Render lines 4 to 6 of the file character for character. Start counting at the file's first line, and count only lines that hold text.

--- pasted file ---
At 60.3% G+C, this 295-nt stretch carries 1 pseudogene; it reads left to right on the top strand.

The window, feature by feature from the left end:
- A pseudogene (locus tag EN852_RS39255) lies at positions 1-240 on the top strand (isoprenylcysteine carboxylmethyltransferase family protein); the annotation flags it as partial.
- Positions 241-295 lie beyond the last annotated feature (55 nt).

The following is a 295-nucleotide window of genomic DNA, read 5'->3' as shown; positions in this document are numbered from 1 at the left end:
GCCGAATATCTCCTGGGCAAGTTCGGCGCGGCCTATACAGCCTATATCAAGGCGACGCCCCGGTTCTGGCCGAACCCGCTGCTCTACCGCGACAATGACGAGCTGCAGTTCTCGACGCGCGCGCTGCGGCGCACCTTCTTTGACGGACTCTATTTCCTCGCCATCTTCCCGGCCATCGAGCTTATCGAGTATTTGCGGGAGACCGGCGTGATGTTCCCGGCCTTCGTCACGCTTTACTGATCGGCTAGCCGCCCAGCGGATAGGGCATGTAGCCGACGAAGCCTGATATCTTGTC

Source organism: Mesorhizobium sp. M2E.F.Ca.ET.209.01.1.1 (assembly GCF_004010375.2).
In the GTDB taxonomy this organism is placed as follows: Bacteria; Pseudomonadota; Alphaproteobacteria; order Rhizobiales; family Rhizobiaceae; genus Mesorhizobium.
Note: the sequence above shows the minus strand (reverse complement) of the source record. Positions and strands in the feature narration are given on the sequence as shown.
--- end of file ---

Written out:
- Positions 241-295 lie beyond the last annotated feature (55 nt).

The following is a 295-nucleotide window of genomic DNA, read 5'->3' as shown; positions in this document are numbered from 1 at the left end:
GCCGAATATCTCCTGGGCAAGTTCGGCGCGGCCTATACAGCCTATATCAAGGCGACGCCCCGGTTCTGGCCGAACCCGCTGCTCTACCGCGACAATGACGAGCTGCAGTTCTCGACGCGCGCGCTGCGGCGCACCTTCTTTGACGGACTCTATTTCCTCGCCATCTTCCCGGCCATCGAGCTTATCGAGTATTTGCGGGAGACCGGCGTGATGTTCCCGGCCTTCGTCACGCTTTACTGATCGGCTAGCCGCCCAGCGGATAGGGCATGTAGCCGACGAAGCCTGATATCTTGTC